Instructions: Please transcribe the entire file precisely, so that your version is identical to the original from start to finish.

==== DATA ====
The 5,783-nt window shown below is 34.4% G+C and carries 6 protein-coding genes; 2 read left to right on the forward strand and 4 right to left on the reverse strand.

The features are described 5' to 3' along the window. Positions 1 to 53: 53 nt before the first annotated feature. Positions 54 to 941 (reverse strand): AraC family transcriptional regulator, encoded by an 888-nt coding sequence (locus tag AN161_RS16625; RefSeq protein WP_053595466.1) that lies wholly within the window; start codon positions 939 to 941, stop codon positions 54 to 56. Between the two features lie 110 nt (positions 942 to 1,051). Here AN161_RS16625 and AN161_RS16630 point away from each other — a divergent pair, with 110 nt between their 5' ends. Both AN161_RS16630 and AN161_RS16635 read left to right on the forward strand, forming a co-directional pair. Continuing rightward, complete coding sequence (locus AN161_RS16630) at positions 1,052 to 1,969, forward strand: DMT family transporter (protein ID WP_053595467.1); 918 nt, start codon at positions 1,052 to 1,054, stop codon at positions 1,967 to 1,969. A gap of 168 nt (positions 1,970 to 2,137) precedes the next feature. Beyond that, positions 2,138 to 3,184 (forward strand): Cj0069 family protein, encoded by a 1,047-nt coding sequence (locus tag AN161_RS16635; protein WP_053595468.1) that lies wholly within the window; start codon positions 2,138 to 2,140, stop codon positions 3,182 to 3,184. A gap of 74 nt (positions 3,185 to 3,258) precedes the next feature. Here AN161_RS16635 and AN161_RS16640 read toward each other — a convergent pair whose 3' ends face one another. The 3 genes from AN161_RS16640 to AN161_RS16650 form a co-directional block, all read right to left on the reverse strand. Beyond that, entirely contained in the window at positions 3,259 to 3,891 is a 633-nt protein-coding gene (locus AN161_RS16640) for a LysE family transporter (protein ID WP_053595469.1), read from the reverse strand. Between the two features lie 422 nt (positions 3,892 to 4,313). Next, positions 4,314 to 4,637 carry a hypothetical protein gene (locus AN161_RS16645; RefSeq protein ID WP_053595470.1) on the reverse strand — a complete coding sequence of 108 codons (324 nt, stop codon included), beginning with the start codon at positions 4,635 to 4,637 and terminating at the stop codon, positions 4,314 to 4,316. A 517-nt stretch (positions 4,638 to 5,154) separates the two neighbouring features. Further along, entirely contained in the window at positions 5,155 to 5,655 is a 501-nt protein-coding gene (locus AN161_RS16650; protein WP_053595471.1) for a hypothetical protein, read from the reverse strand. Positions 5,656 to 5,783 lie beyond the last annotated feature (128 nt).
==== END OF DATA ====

The 5,783-nt window shown below is 34.4% G+C and carries 6 protein-coding genes; 2 read left to right on the forward strand and 4 right to left on the reverse strand.

The features are described 5' to 3' along the window. Positions 1 to 53: 53 nt before the first annotated feature. Positions 54 to 941 (reverse strand): AraC family transcriptional regulator, encoded by an 888-nt coding sequence (locus tag AN161_RS16625; RefSeq protein WP_053595466.1) that lies wholly within the window; start codon positions 939 to 941, stop codon positions 54 to 56. Between the two features lie 110 nt (positions 942 to 1,051). Here AN161_RS16625 and AN161_RS16630 point away from each other — a divergent pair, with 110 nt between their 5' ends. Both AN161_RS16630 and AN161_RS16635 read left to right on the forward strand, forming a co-directional pair. Continuing rightward, complete coding sequence (locus AN161_RS16630) at positions 1,052 to 1,969, forward strand: DMT family transporter (protein ID WP_053595467.1); 918 nt, start codon at positions 1,052 to 1,054, stop codon at positions 1,967 to 1,969. A gap of 168 nt (positions 1,970 to 2,137) precedes the next feature. Beyond that, positions 2,138 to 3,184 (forward strand): Cj0069 family protein, encoded by a 1,047-nt coding sequence (locus tag AN161_RS16635; protein WP_053595468.1) that lies wholly within the window; start codon positions 2,138 to 2,140, stop codon positions 3,182 to 3,184. A gap of 74 nt (positions 3,185 to 3,258) precedes the next feature. Here AN161_RS16635 and AN161_RS16640 read toward each other — a convergent pair whose 3' ends face one another. The 3 genes from AN161_RS16640 to AN161_RS16650 form a co-directional block, all read right to left on the reverse strand. Beyond that, entirely contained in the window at positions 3,259 to 3,891 is a 633-nt protein-coding gene (locus AN161_RS16640) for a LysE family transporter (protein ID WP_053595469.1), read from the reverse strand. Between the two features lie 422 nt (positions 3,892 to 4,313). Next, positions 4,314 to 4,637 carry a hypothetical protein gene (locus AN161_RS16645; RefSeq protein ID WP_053595470.1) on the reverse strand — a complete coding sequence of 108 codons (324 nt, stop codon included), beginning with the start codon at positions 4,635 to 4,637 and terminating at the stop codon, positions 4,314 to 4,316. A 517-nt stretch (positions 4,638 to 5,154) separates the two neighbouring features. Further along, entirely contained in the window at positions 5,155 to 5,655 is a 501-nt protein-coding gene (locus AN161_RS16650; protein WP_053595471.1) for a hypothetical protein, read from the reverse strand. Positions 5,656 to 5,783 lie beyond the last annotated feature (128 nt).